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Bathroom Flooring Guide

While there are many stylish options for bathroom flooring, the rules remain the same. Bathroom flooring must be water-resistant, durable, easy clean and have a non-slip surface. Here you'll find great ideas on how to choose the right bathroom flooring.

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Bathroom Flooring Guide

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Bathroom Flooring Guide

All you need to know about your bathroom floor

When you’re choosing a floor for your bathroom, you need to find the right balance between aesthetics and practicality. One of the biggest considerations when it comes to bathroom flooring, of course, is whether or not the material you choose is water resistant, but there's a few more things you should bear in mind:

What to look for in bathroom flooring

  • Water resistance – Bathrooms are naturally moist environments, even if you think you can a lot specific areas to drips and leaks there's condensation to think about too. Choosing a porous material for a bathroom floor can lead to disaster.

  • Durability – With such an important surface you need something strong enough to withstand daily wash outs and footfall.

  • Safety – So many accidents can happen in the bathroom, choosing the right floor can make a big difference in your home.

  • Appearance – If all goes well, you’ll be walking across your bathroom floor for years to come. Make sure it suits the room and your taste!

Types of bathroom floors

Tiles

Most people think of tiles when they think of bathroom floors. That's because they tick all the boxes above from the off: resistant to water, durable, safe and they look worth the money you pay for them. Although price can sometimes be a downside with tiling, so it's not necessarily the perfect option. Still, the versatility for laying tiles round annoyingly shaped baths and toilets is pretty handy too, and when tiles are used on the walls too the design can be seamless.

Ceramic tiles are made primarily of clay, fired in a kiln, sometimes decorated and then glazed. Glazing makes the tiles glossy and also easier to clean but it can also makes them slippery. But stone tiles can be a very stylish alternative if you're willing to pay a bit extra. Porcelain tiles are generally polished, as opposed to being glazed, due to their hard surface. Sealing or a nanotech treatment is advisable for polished porcelain, as it reduces absorbency, making them more suitable for bathrooms.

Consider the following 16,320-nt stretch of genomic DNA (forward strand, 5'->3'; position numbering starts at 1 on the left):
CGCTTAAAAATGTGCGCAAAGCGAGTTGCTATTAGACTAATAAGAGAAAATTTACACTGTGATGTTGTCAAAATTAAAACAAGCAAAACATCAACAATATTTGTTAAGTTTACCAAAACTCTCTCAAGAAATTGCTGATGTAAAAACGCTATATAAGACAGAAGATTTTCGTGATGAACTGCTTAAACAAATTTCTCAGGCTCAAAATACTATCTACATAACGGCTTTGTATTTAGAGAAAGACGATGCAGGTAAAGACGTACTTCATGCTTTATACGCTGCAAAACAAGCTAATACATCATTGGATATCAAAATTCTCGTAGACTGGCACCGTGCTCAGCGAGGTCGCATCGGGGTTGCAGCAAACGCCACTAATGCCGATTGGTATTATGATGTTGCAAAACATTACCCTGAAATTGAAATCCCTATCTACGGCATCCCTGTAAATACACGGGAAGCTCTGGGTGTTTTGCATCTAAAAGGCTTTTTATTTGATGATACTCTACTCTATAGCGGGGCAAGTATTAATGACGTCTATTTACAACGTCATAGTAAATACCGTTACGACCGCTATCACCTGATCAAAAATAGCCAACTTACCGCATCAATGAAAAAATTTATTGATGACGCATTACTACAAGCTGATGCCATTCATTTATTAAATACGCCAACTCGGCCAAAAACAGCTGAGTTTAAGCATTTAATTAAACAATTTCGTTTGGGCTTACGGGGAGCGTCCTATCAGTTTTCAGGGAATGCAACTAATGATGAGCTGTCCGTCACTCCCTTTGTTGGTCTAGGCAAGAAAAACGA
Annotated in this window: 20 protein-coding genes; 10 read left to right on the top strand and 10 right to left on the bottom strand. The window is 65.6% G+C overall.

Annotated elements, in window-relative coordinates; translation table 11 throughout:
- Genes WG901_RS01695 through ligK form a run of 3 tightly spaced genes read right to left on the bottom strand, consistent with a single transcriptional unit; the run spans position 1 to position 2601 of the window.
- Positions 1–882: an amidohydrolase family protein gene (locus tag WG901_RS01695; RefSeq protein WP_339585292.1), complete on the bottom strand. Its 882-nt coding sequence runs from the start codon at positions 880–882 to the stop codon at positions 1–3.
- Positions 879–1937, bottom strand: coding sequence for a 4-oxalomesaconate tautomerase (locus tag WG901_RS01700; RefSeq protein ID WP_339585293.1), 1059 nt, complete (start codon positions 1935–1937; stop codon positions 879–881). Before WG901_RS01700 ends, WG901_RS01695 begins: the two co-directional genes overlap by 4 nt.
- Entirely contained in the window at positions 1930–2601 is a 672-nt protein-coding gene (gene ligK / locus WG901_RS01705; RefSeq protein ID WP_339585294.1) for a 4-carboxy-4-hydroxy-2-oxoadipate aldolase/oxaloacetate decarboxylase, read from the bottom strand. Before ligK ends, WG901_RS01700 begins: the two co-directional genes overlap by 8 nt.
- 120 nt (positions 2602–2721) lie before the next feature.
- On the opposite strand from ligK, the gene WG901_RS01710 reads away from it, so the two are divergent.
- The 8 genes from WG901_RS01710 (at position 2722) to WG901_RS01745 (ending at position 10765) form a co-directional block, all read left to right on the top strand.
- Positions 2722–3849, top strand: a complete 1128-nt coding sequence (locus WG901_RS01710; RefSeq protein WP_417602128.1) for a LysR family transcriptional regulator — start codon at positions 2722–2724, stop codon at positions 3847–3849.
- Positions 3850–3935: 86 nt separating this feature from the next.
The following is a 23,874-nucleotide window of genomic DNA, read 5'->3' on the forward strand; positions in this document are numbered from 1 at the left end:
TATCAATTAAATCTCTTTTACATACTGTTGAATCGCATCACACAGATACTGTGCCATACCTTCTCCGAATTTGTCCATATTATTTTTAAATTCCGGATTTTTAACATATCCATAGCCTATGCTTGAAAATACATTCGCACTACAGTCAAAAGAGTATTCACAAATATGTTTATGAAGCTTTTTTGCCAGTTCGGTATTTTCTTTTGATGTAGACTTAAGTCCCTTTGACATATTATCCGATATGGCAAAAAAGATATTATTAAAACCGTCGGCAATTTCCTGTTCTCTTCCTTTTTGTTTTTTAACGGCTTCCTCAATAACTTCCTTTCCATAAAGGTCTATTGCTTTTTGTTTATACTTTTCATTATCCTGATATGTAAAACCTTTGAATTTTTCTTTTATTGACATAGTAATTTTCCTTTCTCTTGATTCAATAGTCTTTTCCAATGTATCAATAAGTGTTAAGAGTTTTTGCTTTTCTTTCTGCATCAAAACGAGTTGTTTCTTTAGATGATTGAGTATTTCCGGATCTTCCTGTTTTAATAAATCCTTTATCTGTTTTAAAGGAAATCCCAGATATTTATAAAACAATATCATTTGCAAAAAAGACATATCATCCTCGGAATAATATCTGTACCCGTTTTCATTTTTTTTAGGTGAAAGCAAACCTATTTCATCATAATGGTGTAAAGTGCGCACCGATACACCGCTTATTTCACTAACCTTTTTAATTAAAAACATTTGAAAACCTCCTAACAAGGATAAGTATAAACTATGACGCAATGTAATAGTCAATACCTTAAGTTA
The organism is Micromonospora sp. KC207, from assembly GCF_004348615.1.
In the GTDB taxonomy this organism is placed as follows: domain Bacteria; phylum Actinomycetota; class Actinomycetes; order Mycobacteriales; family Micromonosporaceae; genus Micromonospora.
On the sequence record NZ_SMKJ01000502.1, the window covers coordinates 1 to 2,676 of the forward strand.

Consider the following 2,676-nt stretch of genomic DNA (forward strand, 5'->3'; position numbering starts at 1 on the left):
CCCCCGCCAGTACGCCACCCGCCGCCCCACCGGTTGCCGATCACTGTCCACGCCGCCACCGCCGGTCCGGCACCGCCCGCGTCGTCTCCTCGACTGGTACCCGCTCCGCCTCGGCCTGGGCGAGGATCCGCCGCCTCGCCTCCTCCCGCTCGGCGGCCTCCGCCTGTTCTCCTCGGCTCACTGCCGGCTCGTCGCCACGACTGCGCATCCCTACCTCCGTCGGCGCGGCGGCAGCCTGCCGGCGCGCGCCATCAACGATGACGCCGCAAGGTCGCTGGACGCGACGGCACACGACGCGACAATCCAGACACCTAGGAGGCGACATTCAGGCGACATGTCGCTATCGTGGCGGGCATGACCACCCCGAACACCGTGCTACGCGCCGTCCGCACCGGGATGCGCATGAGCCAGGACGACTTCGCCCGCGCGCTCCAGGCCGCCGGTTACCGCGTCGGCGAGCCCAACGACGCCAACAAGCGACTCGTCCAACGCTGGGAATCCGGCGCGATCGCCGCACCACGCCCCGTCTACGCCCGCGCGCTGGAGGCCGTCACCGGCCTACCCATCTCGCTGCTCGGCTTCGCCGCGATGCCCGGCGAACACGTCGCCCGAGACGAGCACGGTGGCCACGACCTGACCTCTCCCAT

Concrete

Stained and polished concrete is becoming a more popular option for bathroom floors. Stains in concrete are created with acid and inorganic salts, while polished concrete is treated after it has set to create colours and patterns.

The beauty of concrete can be poured out in one slab, which solves the problem of having to clean grout. If that’s not for you, then it can also be laid across your floor in large tiles.

Laminate

Installing a laminate surface in your bathroom is a cost effective way to imitate a lot of more expensive floorings as well as cutting down on cleaning costs. When it comes to the bathroom, it’s a good idea to get a treated laminate, otherwise moisture may cause it to expand and warp. Like vinyl, laminate can be purchased in sheets or tiles.

Cork

A less common choice, but the properties of cork make it ideal as a bathroom floor surface. To start with, it’s soft and warm on bare feet - this is so important in the bathroom. As well as this, cork floors repel moisture so they are unaffected by mildew and bacteria!

Bamboo

If you’re looking for a surface that closely resembles wood and timber, then bamboo flooring might be your answer. Bamboo has the added benefits of being more durable than traditional timber, as well as being naturally resistant to water.

Carpet

If your reaction to having carpet in the bathroom is a double-take, then you’re not alone. It seems like the antithesis of everything we’ve just told you. However, if you want to enjoy the luxurious feeling of having carpet in your bathroom, it’s not impossible.

It’s best to install it in modular tiles, so it’s not fastened to the floor, so that you can remove it for cleaning or replace it, as needed. A protective finish and antimicrobial backing are recommended to inhibit growth of mould and bacteria. With these extra things in mind you can use carpet alongside another floor type like tiling.
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All you need to know about your bathroom floor - Darren Palmer

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